Rivne produced a number of famous people. Among them are Sophie Irene Loeb, an American journalist of the early twentieth century and Dan ben Amotz, an Israeli writer. Ancestors of Amos Oz, the well-known Israeli writer, and of
American composer Leonard Bernstein came from Rivne, as well. The following paragraphs contain brief biographical sketches of some of these people.
Poet, writer, translator, and lyricist. By age twenty-seven Zuzanna Ginczanka had accomplished much, but a brighter future was snuffed out in January 1945. Ginczanka was born in Kiev, Russia in March 1917 as Zuzanna Polina Ginzburg. Her parents fled Kiev to escape the chaos of the Russian Revolution. The family settled in Równe, the hometown of Zuzanna's maternal grandmother, Klara Sandberg, when Zuzanna was five. It would be Klara who assumed responsibility for Zuzanna's upbringing; her parents divorced and pursued their own lives in other countries.
Even though Zuzanna spoke both her native Russian as well as her adopted Polish, she used Polish as her creative medium. Her early poetic efforts began at age four; her poem Uczta Wakacyjna ("A Vacation Feast") was first published, at age fourteen, in her high school newspaper. During these teen years Zuzanna also wrote song lyrics. It was in 1933 that Zuzanna Ginczanka first had a poem, Żyzność Sierpniowa ("Fullness of August"), published in a serious literary journal, the Ilustrowany Kuryer Codzienny. This was followed a year later with an honorable mention (third class) in a contest sponsored by Wiadomości Literackie, the most important Polish literary journal of the time. The poem was Gramatyka, The Grammar.
In September 1935, at eighteen, Zuzanna Ginczanka left Równe for Warsaw to begin her studies at Warsaw University. At the time anti-semitism was rampant at the university, making it impossible for Zuzanna to continue with her studies. She soon became involved in the bohemian world of artists, eventually gaining access to the most important literary periodicals, salons, and publishing houses in Poland. During her time in Warsaw Zuzanna Ginczanka wrote poetry and published a collection of poems, O Centaurach ("About the Centaurs"), in 1936; this was to be the only published collection of her poems. Poetry was not Zuzanna's only interest; she also wrote dramas for Polish radio.
In July 1939, Zuzanna Ginczanka expressed intimations of the coming war and the suffering it would bring in her poem Maj 1939. Like all
Jewish prophets, Zuzanna Ginczanka came to a sad end. In summer 1939, Zuzanna was visiting her grandmother in Równe when the Germans invaded Poland. She was still in Równe when the Soviets occupied the town two weeks later as part of the Molotov-Ribbentrop Treaty.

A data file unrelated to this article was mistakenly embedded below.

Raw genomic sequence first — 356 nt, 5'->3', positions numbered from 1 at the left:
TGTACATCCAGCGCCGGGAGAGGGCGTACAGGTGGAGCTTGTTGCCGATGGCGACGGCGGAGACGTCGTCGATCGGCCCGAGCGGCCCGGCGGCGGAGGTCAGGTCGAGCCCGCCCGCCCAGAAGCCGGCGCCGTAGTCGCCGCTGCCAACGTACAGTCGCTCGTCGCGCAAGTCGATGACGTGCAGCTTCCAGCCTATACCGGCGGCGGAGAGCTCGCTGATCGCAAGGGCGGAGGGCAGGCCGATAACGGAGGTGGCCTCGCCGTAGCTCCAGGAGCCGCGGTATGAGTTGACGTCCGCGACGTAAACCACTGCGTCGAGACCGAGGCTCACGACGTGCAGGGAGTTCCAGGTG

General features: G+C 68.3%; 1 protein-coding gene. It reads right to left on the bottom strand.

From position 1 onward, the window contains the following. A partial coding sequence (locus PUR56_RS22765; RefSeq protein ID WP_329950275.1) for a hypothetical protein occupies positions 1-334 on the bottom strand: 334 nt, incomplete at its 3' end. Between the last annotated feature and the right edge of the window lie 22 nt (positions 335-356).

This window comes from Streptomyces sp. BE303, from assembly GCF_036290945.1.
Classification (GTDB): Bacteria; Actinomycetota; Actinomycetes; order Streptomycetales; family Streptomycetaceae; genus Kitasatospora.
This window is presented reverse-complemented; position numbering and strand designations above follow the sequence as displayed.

Zuzanna's grandmother owned a pharmacy, making her a prime target for harassment, as she was a member of the bourgeois class. Grandmother Klara's pharmacy was soon expropriated by the communists; Soviet officials then moved into her house. Not having sufficient space for both Zuzanna and her grandmother, Zuzanna moved to Lvov where she worked as an editor and wrote Soviet propaganda poems until the Nazis entered the city in June 1941.
Zuzanna Ginczanka remained in Lvov for a time, hiding from the Nazis with the help of Janusz Woźniakowski, a close friend. This was a prolific period for Zuzanna, during which she produced many poems. Unfortunately, these poems were lost.
Despite efforts to avoid being arrested by the Nazis, in the summer of 1942, the concierge in Zuzanna's building turned her in. Residents of the building helped her escape. But she was soon captured. Extraordinary as it may sound, Zuzanna Ginczanka escaped her captors, slipping out of the police station. This episode is immortalized in her poem Non Omnis Moriar ("Not All of Me Will Die").
Eventually, Zuzanna Ginczanka found her way to Cracow and its outskirts. In the autumn of 1944, Zuzanna Ginczanka was again arrested by the Nazis. Given her skill and experience in staying ahead of the Germans, it is believed that someone reported her to the Gestapo (there is an alternative explanation that a message sent by Zuzanna's friend Janusz Woźniakowski was intercepted by the Gestapo). Zuzanna Ginczanka was executed sometime in January 1945. For a more comprehensive biography read Zuzanna Ginczanka and Polish-Jewish Literature.